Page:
5. How does the Seeker feel about the family member(s) that they are having an issue with?
6. How does the Seeker see the issue?
7. How do the other family members see the issue?
8. What outside factors color this issue?
9. What does the Seeker need to know about the issue?
10. From what different perspective would it help the Seeker to view this issue?
11. What are the Seeker's options regarding this issue?
12. What actions can the Seeker take to resolve the issue in a win/win fashion?
13. What does the Seeker bring to family relationship?
14. What does the Seeker need from family relationship?
Our friendships provide personal support - a place to turn when things go wrong. Friendships need the same give and take as other relationships - if the balance of power is one-sided, the friendship is not healthy, and more than likely will not last. In a friendship reading, the following questions might be appropriate to ask.
1. How does the Seeker see this friendship?
2. How does the other person see the friendship?
3. How does the Seeker view their friend?
4. How does the friend view the Seeker?
5. Does the Seeker feel supported by their friend?
6. Is the Seeker supportive of their friend?
7. What bring the Seeker joy in this friendship?
8. What brings the Seeker pain in this friendship?
9. How does the Seeker see themselves in this friendship?
7. What strengths does the Seeker bring to this friendship?
8. What strengths does the Seeker's friend bring to the friendship?
9. What needs does the Seeker bring to the friendship?
10. What needs does the Seeker's friend bring to the friendship?
11. What does the Seeker need to know about this friendship?
12. How well does the Seeker communicate within this friendship?
13. How well does the Seeker's friend communicate within this friendship?
14. Where does the Seeker want this friendship to go?
15. Where does the Seeker's friend want this friendship to go?
16. How can the Seeker get a better perspective on this friendship?
17. What actions can the Seeker take to bring resolution to this friendship?
These are tricky relationships. The agendas may not be clear, but believe that they are there! Ego's are involved, as well as money and position. Then there is the ability to get the job done, which goes directly to the type of relationship that has been established with co-workers and managers/supervisors. The following questions may find their place in a business relationship reading.
1. How does the Seeker feel about their work environment?
2. Does the Seeker feel respected/supported in their work environment?
3. How does the Seeker feel about their co-workers?
4. How does the Seeker feel about their supervisors/managers?
5. What are the communications at work like?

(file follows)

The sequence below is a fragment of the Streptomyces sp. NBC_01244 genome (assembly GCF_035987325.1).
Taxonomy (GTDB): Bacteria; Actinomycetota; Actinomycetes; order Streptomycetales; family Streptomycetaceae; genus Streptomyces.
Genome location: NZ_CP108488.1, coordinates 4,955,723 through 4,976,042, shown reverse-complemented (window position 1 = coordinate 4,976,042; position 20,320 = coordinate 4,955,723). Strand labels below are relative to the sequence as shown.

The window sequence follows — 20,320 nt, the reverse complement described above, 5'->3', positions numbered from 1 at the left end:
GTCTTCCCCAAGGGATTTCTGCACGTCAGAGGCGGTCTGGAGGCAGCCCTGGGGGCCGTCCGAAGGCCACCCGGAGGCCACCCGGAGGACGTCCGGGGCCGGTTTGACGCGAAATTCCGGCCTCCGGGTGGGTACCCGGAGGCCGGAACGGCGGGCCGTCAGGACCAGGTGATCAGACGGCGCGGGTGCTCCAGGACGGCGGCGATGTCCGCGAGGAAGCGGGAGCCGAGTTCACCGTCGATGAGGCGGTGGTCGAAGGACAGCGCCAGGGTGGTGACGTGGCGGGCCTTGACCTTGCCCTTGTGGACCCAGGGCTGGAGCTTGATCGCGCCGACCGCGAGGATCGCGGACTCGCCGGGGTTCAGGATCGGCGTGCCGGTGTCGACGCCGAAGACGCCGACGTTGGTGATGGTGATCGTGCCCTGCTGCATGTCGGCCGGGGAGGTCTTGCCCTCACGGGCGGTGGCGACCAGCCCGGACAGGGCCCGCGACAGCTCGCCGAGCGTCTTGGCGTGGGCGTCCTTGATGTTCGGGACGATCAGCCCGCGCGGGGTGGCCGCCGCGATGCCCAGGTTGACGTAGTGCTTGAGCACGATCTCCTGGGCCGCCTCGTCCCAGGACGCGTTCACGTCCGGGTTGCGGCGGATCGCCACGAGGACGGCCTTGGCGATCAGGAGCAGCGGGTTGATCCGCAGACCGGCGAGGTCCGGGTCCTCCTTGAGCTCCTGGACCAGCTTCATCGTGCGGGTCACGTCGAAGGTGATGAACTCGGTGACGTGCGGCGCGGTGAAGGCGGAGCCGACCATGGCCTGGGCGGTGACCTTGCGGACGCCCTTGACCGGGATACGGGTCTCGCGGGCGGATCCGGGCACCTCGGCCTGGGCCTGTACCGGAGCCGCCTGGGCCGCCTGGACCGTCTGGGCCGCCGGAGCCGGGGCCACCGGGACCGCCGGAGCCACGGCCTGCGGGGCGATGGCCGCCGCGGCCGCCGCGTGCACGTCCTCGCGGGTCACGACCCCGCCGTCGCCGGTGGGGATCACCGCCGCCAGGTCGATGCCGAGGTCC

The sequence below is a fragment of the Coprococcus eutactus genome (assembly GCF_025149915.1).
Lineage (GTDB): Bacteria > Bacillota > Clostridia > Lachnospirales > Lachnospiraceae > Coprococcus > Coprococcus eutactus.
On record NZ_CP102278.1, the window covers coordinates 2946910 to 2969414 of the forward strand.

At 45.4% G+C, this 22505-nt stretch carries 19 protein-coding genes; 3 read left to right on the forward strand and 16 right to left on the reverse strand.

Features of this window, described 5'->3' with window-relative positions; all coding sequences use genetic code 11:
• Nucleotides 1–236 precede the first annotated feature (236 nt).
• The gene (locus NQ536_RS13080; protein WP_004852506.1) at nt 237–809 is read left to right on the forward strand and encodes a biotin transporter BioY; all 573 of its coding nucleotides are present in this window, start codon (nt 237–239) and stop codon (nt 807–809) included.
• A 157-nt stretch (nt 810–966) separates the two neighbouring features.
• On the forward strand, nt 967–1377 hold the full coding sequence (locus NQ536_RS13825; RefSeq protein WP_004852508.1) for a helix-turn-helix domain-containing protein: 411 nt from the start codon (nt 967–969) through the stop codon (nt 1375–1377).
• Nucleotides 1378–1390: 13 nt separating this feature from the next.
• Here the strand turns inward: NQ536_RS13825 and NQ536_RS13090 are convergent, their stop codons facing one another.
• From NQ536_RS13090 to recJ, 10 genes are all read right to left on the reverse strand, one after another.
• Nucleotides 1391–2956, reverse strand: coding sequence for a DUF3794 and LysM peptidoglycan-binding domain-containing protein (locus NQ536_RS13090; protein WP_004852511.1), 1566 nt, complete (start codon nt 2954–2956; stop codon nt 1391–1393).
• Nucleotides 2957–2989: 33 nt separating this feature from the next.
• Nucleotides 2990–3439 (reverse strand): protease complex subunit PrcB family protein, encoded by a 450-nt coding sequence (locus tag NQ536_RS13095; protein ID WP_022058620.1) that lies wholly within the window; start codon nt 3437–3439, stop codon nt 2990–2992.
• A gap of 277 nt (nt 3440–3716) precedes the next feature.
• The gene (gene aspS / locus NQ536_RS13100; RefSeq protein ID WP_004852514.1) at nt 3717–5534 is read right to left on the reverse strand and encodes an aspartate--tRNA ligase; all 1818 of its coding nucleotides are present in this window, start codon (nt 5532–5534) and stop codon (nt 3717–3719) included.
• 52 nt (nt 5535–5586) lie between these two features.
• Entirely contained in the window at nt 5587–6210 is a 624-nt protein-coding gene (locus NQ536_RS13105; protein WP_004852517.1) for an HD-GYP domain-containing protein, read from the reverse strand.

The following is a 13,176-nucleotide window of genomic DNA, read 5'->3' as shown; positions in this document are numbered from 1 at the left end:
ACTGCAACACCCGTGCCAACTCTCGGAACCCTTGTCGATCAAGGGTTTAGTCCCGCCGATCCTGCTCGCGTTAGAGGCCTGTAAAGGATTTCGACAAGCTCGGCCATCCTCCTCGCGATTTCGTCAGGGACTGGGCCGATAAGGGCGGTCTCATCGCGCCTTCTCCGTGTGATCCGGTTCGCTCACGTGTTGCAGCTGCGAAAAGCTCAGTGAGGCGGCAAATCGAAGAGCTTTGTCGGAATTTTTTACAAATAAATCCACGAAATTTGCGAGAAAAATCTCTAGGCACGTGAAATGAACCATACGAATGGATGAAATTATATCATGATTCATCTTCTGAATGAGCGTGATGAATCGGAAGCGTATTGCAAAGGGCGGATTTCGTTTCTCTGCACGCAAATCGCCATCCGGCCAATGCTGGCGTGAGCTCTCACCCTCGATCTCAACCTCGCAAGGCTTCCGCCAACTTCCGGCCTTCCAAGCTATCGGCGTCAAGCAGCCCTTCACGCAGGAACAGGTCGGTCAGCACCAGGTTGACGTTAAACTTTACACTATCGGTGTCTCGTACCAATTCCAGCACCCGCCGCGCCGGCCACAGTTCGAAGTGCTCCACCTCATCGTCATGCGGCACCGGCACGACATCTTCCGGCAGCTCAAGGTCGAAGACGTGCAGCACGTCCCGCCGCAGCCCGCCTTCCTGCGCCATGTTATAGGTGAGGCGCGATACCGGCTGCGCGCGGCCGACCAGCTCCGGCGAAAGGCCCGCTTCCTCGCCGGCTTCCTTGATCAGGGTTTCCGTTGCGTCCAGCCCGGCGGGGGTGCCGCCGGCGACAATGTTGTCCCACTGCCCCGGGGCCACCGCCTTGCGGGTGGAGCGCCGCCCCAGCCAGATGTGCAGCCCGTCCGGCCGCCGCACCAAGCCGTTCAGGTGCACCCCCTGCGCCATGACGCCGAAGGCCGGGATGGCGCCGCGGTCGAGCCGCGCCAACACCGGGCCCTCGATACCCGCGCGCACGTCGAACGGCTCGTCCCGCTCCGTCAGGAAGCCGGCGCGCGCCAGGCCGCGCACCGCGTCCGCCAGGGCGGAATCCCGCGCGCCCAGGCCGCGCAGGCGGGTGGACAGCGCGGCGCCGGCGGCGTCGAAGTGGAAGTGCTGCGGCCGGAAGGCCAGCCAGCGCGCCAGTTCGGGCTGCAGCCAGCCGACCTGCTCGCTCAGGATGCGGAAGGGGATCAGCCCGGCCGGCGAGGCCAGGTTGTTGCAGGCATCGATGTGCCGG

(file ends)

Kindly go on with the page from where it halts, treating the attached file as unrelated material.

6. How does the Seeker feel about communications at their workplace?
7. How can the Seeker make their work communications better?
8. How can the Seeker get people to listen to them?
9. What part has the Seeker played in the problem/issue?
10. What part have co-workers, supervisors or managers played in the problem/issue?
11. How can the Seeker view the problem/issue from a different perspective?
12. What are the Seeker's options?
13. What does the Seeker need to know about his/her work relationships?
14. What skills does the Seeker bring to work relationships?
15. What does the Seeker need to receive from work relationships?
1. What does the Seeker bring to romantic relationship?
2. What does the other person bring to romantic relationship?
3. What does the Seeker need from romantic relationship?
4. What does the other person need from romantic relationship?
5. What are the Seeker's goals for romantic relationship?
6. What are the other person's goals for romantic relationship?
7. How does the Seeker see the other person?
8. How does the other person see the Seeker?
9. How does the Seeker feel about the other person?
10. How does the other person feel about the Seeker?
11. Does the Seeker feel supported in this relationship?
12. Does the other person feel supported in this relationship?
13. How does the Seeker view communications with their partner?
14. How does their partner view communications with the Seeker?
15. What does the Seeker need to have happen to make them feel secure in this relationship?
16. What does the other person need to have happen to feel secure in this relationship?
17. What does the Seeker need to know about this relationship?
18. What actions can the Seeker take to make this a better relationship?
There are many different types of relationship, but there are common denominators: egos tend to be involved; communications, or communication styles, may be an issue; each party will have their own agenda; each person needs to develop a way of seeing the problem/issue from the other person's perspective.
Through the use of the Tarot, the reader and the Seeker can tap into universal, archetypal energies, that can help provide insight into issues, and show where the opportunity for healing lies. Using the themes of transformation that I referred to above, and keeping in mind exactly what the archetypal energies of each of the Major Arcana cards are, a reader can help the Seeker to focus within themselves for their answers.
The questions that I proposed above are meant to act as a starting point - each reading needs to be geared to the individual Seeker. Helping your client format their questions will go a long way towards transforming a "Tell me what is going to happen." type of reading into a "Help me see how I can live my life better." reading. The focus is on the Seeker, and not on the other people in their lives. They have control over their actions, not over the actions of others.
Remember that as a reader you have control of the reading. If you have a basic idea of how you want to handle the different types of relationship readings, you will find them a pleasure to do, rather than a curse placed upon you.
© Bonnie Cehovet
Bonnie Cehovet is Certified Tarot Grand Master, a professional Tarot reader with over ten years experience, a Reiki Master/Teacher and a writer.